They found her body in a vineyard. Her purple sweater was pulled up revealing the knife protruding from her chest. Terri Lynn Winchell had been 17. It was 1981.
Michael Morales, whose execution was indefinitely delayed last week, was convicted of her murder. It was established at trial that Morales, a gang member, had killed Winchell as a favor to his cousin, Rick Ortega. The Modesto Bee reported that Ortega, who knew Winchell's boyfriend, persuaded the girl to take a drive with him. When Winchell entered the car, she was introduced to Morales, seated in the back seat. The three joked and chatted for a while, Terri believing that they were going to look for jewelry for her best friend. But Ortega turned off onto a country road. Morales then reached around the front seat with his belt and began to strangle Terri. She struggled and screamed for Ortega to help her, but he simply continued to drive. (Ortega is now serving a life sentence.)
After about 15 seconds, the belt broke. Morales then pulled out a hammer and began smashing the girl's skull. He hit her 23 times. When she ceased to struggle, Morales told Ortega to pull over and return in 15 minutes. He dragged Winchell from the front seat and onto the ground. He then raped her. He started to walk back to the meeting point with Ortega but then thought better of it and went back to the girl. He stabbed her four times in the chest.
Morales has been on death row ever since. But a federal judge in California has now cast into question whether he will ever be duly punished as a jury of his peers has directed he should.
Opponents of the death penalty have been rummaging through their bag of tricks and come up with the theory that lethal injection amounts to "cruel" punishment. California had been using a three-drug cocktail to execute criminals. The first, a barbiturate, induces unconsciousness. The other drugs paralyze the muscles and stop the heart. The drugs typically result in death within about seven minutes. Death penalty opponents argue that if the barbiturate for some reason fails to sedate the criminal, he might experience pain when the other drugs are administered yet be unable to gesture or signal distress due to the paralyzing nature of the other drugs.
Judge Jeremy Fogel bought it and demanded that California adjust its procedures by either having an anesthesiologist administer the drugs or using only barbiturates and not the other drugs to execute the criminal. California opted to seek the services of anesthesiologists but ran into a brick wall. The doctors insisted that their Hippocratic Oath forbade them to participate in taking life under any circumstances. National Public Radio quoted Dr. Priscilla Ray, chair of the American Medical Association's Council on Ethical and Judicial Affairs, who declared, "Our belief [that doctors should not participate in executions] is based on the fundamental ethical precept of medicine is that we first do no harm." And Dr. Jeffrey Apfelbaum, an anesthesiologist at the University of Chicago Hospitals, told the Chicago Tribune, "We are dedicated to preserving life whenever there's hope to do so. To take away life, or contribute to that, runs completely contrary to what we dedicate our lives to do." That's very gratifying to hear, if a little hollow in 2006. Does the American Medical Association take the same view of abortion? How about the University of Chicago?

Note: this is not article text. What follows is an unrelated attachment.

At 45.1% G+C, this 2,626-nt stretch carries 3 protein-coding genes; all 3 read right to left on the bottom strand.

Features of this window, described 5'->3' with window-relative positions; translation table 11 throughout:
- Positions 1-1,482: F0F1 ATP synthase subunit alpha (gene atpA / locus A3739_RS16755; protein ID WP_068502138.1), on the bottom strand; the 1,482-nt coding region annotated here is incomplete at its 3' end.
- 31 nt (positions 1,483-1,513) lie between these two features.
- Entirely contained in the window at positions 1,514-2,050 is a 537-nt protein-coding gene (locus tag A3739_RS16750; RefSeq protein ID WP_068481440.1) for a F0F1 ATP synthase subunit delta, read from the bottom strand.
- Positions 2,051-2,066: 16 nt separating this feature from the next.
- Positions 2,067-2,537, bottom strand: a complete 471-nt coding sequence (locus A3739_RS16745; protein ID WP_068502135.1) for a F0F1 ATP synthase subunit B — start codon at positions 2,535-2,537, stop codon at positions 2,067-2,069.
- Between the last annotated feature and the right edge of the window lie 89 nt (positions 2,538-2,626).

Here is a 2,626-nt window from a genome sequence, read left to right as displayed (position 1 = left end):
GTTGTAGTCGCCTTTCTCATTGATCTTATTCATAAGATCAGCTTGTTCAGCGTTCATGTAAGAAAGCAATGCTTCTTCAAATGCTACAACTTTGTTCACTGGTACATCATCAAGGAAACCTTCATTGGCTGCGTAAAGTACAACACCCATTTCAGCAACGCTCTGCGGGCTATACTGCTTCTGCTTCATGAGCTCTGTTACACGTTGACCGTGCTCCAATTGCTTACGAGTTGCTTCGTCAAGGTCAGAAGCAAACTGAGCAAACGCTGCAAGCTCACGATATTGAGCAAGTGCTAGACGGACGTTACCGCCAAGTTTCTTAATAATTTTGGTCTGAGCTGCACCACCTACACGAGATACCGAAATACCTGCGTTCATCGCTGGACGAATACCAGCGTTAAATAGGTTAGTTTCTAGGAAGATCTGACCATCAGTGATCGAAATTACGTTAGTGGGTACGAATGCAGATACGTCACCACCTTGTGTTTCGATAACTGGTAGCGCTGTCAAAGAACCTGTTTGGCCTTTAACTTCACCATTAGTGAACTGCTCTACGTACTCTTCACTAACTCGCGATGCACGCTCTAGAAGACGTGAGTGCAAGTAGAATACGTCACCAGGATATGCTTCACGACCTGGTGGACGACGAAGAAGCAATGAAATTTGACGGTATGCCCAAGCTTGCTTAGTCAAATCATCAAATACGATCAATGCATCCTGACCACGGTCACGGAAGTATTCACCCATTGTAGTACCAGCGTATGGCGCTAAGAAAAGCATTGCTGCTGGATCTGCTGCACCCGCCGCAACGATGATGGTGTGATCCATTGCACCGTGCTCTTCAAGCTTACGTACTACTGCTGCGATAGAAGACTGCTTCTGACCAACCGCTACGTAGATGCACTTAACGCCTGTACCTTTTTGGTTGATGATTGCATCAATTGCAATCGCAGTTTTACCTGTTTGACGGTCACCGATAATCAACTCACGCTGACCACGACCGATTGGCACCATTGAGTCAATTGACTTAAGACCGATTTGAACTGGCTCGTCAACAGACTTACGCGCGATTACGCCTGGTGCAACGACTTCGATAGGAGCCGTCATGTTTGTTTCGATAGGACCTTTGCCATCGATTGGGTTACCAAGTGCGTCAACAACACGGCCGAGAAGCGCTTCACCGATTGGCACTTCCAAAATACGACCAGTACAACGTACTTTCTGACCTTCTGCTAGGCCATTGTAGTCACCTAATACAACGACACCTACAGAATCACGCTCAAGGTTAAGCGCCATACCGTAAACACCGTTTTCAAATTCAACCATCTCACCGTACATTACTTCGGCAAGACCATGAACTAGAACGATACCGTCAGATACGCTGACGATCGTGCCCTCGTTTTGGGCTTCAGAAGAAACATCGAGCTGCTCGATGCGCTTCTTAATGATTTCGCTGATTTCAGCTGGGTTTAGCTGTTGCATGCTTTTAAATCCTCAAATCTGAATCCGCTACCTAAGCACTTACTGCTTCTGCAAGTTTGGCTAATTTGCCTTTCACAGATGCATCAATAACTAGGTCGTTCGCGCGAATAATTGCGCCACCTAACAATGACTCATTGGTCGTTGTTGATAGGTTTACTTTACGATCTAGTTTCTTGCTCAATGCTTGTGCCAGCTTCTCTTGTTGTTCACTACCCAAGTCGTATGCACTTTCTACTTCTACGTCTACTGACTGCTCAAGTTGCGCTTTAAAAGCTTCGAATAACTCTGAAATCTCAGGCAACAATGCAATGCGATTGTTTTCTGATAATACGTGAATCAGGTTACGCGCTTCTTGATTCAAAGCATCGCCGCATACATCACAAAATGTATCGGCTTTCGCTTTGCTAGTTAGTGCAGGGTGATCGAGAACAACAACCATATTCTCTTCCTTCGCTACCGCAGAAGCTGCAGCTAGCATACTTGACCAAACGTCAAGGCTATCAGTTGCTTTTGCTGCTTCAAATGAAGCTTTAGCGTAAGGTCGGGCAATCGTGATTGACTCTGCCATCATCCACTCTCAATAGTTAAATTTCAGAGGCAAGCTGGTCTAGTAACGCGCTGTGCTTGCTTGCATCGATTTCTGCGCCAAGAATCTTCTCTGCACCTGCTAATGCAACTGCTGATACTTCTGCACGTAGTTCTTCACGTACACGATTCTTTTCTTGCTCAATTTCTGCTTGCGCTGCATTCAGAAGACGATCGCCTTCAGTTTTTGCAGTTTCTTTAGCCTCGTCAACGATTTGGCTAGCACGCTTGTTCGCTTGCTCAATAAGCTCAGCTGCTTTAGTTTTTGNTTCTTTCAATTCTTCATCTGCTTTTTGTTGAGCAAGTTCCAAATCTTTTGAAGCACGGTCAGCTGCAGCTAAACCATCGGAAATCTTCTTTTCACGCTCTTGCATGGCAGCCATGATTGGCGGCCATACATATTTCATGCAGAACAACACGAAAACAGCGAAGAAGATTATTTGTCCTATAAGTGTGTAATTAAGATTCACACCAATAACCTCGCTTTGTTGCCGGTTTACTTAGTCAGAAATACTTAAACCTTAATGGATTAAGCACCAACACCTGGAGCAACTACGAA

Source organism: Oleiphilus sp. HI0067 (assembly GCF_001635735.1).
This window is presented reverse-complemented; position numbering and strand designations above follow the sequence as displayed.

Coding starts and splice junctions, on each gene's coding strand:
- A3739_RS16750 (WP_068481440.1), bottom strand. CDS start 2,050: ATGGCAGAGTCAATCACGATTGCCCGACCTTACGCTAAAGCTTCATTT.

But surely what we have here is yet another case -- they seem to happen every day -- of a federal judge arrogating to himself the right and responsibility to make sensitive moral and ethical judgments that are outside his province. Legislatures in 38 states have chosen to execute certain kinds of criminals. They chose the method they found least inhumane. It was their decision to make.
I don't disagree with the death penalty opponents that execution is an unpleasant business. I'm even happy to go with the Los Angeles Times's sarcastic suggestion that "we just shoot Michael Morales." But what I and most Americans find intolerable is the description of what happened when Morales heard that, once again, his lawyers had wrested a delay from the legal system. "He smiled."